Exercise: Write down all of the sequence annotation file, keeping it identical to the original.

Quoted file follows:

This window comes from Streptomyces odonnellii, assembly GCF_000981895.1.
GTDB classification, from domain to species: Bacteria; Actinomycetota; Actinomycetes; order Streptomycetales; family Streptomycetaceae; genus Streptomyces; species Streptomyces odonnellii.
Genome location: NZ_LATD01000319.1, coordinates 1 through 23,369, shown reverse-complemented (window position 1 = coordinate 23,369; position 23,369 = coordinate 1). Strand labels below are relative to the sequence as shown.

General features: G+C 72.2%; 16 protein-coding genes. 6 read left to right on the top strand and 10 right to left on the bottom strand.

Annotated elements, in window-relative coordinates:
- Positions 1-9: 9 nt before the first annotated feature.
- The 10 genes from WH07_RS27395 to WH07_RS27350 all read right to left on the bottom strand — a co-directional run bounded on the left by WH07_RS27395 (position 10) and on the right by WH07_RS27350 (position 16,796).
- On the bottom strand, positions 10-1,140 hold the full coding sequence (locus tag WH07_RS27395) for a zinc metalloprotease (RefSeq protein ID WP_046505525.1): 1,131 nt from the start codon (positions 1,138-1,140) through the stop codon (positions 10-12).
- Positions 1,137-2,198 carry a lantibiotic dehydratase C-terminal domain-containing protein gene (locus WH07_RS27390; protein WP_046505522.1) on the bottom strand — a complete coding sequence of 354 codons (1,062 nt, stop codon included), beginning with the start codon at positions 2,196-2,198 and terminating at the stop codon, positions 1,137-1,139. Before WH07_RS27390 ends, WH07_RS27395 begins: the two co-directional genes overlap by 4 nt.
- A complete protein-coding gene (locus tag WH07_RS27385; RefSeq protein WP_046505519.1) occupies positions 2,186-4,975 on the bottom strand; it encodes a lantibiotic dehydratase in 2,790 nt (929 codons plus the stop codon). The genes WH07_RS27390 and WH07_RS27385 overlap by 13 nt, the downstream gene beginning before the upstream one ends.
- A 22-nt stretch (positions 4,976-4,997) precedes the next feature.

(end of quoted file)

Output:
This window comes from Streptomyces odonnellii, assembly GCF_000981895.1.
GTDB classification, from domain to species: Bacteria; Actinomycetota; Actinomycetes; order Streptomycetales; family Streptomycetaceae; genus Streptomyces; species Streptomyces odonnellii.
Genome location: NZ_LATD01000319.1, coordinates 1 through 23,369, shown reverse-complemented (window position 1 = coordinate 23,369; position 23,369 = coordinate 1). Strand labels below are relative to the sequence as shown.

General features: G+C 72.2%; 16 protein-coding genes. 6 read left to right on the top strand and 10 right to left on the bottom strand.

Annotated elements, in window-relative coordinates:
- Positions 1-9: 9 nt before the first annotated feature.
- The 10 genes from WH07_RS27395 to WH07_RS27350 all read right to left on the bottom strand — a co-directional run bounded on the left by WH07_RS27395 (position 10) and on the right by WH07_RS27350 (position 16,796).
- On the bottom strand, positions 10-1,140 hold the full coding sequence (locus tag WH07_RS27395) for a zinc metalloprotease (RefSeq protein ID WP_046505525.1): 1,131 nt from the start codon (positions 1,138-1,140) through the stop codon (positions 10-12).
- Positions 1,137-2,198 carry a lantibiotic dehydratase C-terminal domain-containing protein gene (locus WH07_RS27390; protein WP_046505522.1) on the bottom strand — a complete coding sequence of 354 codons (1,062 nt, stop codon included), beginning with the start codon at positions 2,196-2,198 and terminating at the stop codon, positions 1,137-1,139. Before WH07_RS27390 ends, WH07_RS27395 begins: the two co-directional genes overlap by 4 nt.
- A complete protein-coding gene (locus tag WH07_RS27385; RefSeq protein WP_046505519.1) occupies positions 2,186-4,975 on the bottom strand; it encodes a lantibiotic dehydratase in 2,790 nt (929 codons plus the stop codon). The genes WH07_RS27390 and WH07_RS27385 overlap by 13 nt, the downstream gene beginning before the upstream one ends.
- A 22-nt stretch (positions 4,976-4,997) precedes the next feature.